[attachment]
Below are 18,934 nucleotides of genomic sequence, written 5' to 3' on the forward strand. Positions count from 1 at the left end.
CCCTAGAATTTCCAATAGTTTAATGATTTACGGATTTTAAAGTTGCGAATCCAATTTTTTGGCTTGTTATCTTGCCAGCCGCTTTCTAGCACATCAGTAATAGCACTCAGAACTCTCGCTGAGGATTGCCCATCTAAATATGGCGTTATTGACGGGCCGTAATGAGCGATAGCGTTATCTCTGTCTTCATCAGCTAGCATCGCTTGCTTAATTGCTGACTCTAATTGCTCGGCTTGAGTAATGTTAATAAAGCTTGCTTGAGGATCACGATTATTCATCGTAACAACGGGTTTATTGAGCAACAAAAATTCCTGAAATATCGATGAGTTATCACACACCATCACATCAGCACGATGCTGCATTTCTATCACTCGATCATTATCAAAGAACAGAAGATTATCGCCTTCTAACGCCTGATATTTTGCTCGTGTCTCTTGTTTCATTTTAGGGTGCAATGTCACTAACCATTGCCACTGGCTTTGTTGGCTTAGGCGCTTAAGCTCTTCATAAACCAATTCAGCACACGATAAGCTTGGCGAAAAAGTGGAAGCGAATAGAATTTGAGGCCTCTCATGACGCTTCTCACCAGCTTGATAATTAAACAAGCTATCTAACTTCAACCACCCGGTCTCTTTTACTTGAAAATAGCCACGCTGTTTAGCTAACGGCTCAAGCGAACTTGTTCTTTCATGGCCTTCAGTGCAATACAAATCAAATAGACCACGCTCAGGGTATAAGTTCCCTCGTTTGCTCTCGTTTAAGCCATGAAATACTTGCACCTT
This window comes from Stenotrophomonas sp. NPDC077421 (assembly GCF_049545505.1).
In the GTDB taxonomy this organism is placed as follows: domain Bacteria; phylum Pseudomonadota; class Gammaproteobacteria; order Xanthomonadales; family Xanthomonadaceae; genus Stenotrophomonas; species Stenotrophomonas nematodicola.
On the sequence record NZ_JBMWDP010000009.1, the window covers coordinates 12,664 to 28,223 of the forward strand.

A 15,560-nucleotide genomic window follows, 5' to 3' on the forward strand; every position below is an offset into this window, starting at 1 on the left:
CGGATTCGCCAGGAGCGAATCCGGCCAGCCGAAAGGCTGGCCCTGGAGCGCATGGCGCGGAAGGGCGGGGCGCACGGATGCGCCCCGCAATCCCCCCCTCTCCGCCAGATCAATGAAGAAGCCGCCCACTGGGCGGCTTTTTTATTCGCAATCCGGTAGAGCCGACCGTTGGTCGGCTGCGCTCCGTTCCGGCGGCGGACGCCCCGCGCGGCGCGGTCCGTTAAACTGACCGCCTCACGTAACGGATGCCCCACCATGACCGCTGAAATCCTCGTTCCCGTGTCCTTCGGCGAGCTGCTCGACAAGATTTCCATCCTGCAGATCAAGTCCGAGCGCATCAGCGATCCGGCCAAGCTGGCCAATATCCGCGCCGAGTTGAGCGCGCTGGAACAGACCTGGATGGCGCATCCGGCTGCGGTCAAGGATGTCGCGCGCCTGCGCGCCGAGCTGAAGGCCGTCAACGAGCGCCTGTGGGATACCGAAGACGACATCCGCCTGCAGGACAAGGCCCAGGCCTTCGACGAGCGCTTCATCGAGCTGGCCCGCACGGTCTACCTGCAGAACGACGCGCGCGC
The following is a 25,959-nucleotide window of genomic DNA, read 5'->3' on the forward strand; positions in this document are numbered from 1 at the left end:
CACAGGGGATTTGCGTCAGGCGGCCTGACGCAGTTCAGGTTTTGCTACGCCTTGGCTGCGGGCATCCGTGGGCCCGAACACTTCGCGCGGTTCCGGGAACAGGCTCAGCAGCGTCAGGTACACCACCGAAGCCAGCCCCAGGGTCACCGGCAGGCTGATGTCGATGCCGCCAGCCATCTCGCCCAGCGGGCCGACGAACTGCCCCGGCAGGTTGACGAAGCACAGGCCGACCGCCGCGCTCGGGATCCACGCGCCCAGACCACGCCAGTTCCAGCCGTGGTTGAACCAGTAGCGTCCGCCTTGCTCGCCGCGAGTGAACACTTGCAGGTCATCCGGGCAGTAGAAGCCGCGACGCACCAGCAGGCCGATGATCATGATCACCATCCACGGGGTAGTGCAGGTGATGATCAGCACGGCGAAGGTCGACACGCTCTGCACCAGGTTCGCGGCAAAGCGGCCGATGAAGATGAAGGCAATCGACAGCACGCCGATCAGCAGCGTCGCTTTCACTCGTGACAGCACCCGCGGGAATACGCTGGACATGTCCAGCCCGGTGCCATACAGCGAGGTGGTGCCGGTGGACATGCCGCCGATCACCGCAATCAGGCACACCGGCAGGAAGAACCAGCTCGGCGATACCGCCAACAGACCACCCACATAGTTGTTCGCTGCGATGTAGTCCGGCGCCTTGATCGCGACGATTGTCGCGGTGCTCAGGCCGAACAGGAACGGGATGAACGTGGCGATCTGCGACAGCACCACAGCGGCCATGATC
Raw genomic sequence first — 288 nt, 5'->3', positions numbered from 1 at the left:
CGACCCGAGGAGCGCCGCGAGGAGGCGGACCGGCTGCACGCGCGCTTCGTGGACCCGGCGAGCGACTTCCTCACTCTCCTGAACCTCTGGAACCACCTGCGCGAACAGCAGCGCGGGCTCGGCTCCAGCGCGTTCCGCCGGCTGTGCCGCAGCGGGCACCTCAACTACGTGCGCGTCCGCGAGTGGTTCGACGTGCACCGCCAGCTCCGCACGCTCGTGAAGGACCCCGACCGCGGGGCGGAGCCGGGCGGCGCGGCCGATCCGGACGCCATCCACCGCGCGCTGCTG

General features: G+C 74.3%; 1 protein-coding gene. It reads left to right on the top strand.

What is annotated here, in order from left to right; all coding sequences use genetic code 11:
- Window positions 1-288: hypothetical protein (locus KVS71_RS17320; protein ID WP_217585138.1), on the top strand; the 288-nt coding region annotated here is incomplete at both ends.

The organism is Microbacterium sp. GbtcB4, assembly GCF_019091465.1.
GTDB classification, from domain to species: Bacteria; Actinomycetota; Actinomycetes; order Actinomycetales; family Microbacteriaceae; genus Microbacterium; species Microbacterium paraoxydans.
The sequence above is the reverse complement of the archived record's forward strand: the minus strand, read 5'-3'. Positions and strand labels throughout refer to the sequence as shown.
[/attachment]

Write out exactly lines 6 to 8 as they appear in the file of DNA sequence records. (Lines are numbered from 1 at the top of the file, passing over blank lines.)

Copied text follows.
A 15,560-nucleotide genomic window follows, 5' to 3' on the forward strand; every position below is an offset into this window, starting at 1 on the left:
CGGATTCGCCAGGAGCGAATCCGGCCAGCCGAAAGGCTGGCCCTGGAGCGCATGGCGCGGAAGGGCGGGGCGCACGGATGCGCCCCGCAATCCCCCCCTCTCCGCCAGATCAATGAAGAAGCCGCCCACTGGGCGGCTTTTTTATTCGCAATCCGGTAGAGCCGACCGTTGGTCGGCTGCGCTCCGTTCCGGCGGCGGACGCCCCGCGCGGCGCGGTCCGTTAAACTGACCGCCTCACGTAACGGATGCCCCACCATGACCGCTGAAATCCTCGTTCCCGTGTCCTTCGGCGAGCTGCTCGACAAGATTTCCATCCTGCAGATCAAGTCCGAGCGCATCAGCGATCCGGCCAAGCTGGCCAATATCCGCGCCGAGTTGAGCGCGCTGGAACAGACCTGGATGGCGCATCCGGCTGCGGTCAAGGATGTCGCGCGCCTGCGCGCCGAGCTGAAGGCCGTCAACGAGCGCCTGTGGGATACCGAAGACGACATCCGCCTGCAGGACAAGGCCCAGGCCTTCGACGAGCGCTTCATCGAGCTGGCCCGCACGGTCTACCTGCAGAACGACGCGCGCGC
The following is a 25,959-nucleotide window of genomic DNA, read 5'->3' on the forward strand; positions in this document are numbered from 1 at the left end: